Walk after it with the whip behind the horse to keep it walking ahead and into a circle. Then try the other direction with the line in your right, and the whip in your left. As the horse get's the idea, lengthen the line and keep him going. Insist that he obey.
With enough practice, the horse will get onto verbal commands. If he turns miserable, deciding he's like to run away from you, don't hesitate to surprise him with a few sharp pulls when he runs and doesn't stop. Avoid whipping him. The whip is there only to urge him on.
Caution, if the horse has an irregularity in its travel, such as padding, it is best to forget about longeing, since the problem is quite easily aggravated by the circular pattern. Centrifugal force encourages swinging.
Sacking the horse is a necessary step. This consists of waving a sack, blanket, or whatever, around every part of the horse to get him accustomed to sudden noises and movements. If the horse spooks, he is not ready. A good way to do it is to hold him with the left hand on the lead rope and to sack him with the right, though snubbing him to a post or hobbling him are common methods. Be careful not to hurt the horse.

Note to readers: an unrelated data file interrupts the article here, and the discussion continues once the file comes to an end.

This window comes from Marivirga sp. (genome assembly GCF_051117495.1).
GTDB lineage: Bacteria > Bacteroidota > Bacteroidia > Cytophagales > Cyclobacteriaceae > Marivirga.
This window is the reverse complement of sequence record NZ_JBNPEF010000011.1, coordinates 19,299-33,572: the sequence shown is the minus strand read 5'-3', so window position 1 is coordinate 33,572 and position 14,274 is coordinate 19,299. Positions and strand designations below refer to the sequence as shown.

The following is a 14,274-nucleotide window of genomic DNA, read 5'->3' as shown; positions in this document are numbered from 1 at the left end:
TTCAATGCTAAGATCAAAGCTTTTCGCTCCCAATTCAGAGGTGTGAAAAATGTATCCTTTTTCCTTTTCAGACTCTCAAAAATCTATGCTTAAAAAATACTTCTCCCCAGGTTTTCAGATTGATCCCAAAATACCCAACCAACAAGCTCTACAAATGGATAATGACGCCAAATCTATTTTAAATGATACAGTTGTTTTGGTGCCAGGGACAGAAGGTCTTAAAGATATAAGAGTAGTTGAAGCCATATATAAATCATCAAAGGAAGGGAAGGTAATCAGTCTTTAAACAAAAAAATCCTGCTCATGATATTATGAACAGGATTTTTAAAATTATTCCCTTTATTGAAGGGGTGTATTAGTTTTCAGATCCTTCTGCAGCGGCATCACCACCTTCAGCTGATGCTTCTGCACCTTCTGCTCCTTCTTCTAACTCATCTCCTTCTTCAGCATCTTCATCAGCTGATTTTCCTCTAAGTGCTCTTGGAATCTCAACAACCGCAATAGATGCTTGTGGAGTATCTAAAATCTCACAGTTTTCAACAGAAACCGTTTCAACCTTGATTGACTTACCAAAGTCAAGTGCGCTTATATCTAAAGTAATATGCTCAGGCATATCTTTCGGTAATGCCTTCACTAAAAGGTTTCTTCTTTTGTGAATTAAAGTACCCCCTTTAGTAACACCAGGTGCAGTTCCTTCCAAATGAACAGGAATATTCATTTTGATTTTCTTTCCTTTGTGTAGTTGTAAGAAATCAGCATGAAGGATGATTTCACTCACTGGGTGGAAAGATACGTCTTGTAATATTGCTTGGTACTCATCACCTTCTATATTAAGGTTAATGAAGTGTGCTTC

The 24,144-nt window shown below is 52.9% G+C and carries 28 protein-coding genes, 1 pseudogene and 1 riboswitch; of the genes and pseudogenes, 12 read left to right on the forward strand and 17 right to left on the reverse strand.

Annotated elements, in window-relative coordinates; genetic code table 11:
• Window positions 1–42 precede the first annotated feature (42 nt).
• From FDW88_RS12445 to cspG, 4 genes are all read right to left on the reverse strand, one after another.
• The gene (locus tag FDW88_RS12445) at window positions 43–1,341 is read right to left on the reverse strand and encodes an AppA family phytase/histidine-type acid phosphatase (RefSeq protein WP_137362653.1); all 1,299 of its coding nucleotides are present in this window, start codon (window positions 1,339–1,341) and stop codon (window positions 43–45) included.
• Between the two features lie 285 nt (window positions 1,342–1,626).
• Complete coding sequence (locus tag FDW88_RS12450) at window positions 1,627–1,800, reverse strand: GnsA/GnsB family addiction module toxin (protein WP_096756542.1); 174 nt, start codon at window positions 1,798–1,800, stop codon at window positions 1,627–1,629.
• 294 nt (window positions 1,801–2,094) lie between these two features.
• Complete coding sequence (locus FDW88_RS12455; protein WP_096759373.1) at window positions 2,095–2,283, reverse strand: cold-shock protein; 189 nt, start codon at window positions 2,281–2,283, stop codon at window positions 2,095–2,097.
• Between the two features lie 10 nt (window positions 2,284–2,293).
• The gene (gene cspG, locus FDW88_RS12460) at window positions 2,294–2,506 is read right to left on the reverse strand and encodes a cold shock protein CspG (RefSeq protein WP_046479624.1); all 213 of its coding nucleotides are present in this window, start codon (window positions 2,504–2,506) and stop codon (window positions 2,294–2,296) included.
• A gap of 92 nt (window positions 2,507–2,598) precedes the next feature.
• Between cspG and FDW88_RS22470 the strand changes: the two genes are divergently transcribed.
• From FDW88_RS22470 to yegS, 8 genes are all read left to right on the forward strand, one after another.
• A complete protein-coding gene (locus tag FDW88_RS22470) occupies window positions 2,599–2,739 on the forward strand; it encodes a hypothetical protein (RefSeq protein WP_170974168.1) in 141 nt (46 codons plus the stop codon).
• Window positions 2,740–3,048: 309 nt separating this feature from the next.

32 The problem Horse
This is corrective work, and you will often be correcting irregularities that are undesirable. I'll list some bad habits here and suggest a few remedies.
Stiff neck- head doesn't come around when reining. This is usually caused by rushing the horse into neckreining. For some reason horseman often feel a horse must neckreining; then he's "broke". Wrong! Neckreining comes incidentally. The horse must always be reined with two hands.
Remedy- Draw reins, as long as necessary. Move your hands way out to pull that nose around.
Rubber-neck- too much neck bending, while body doesn't follow.
Remedy-touch shoulder with spur
Open mouth- use a cavesson regularly, except in a show ring. Emphasize leg-aid stops so you can keep off your horse's mouth.
Charging- often associated with star-gazing. Get that head down and give tight circles until the horse catches on. Repeat until the horse associates charging with circling. Horses hate tight doubling or circling.
Kicking- If it's a young horse, spend a lot of time sacking letting it kick to its heart's desire. Do this for days if you have to. This is better than risking your neck. Then start by tie-stalling him, with a heavy rail suspended horizontally, attached to the manger and at the back, hanging from the ceiling.
The rail should be at such that if he kicks at you, he hits the rail. Then start safely touching that rear leg, lifting it, sacking it until the problem seems solved. Never trust horses to soon. When you feel you can trust him somewhat, walk around him, come saddling time, always staying close enough that should he kick, he can't unwind. If the horse is older then pass it on.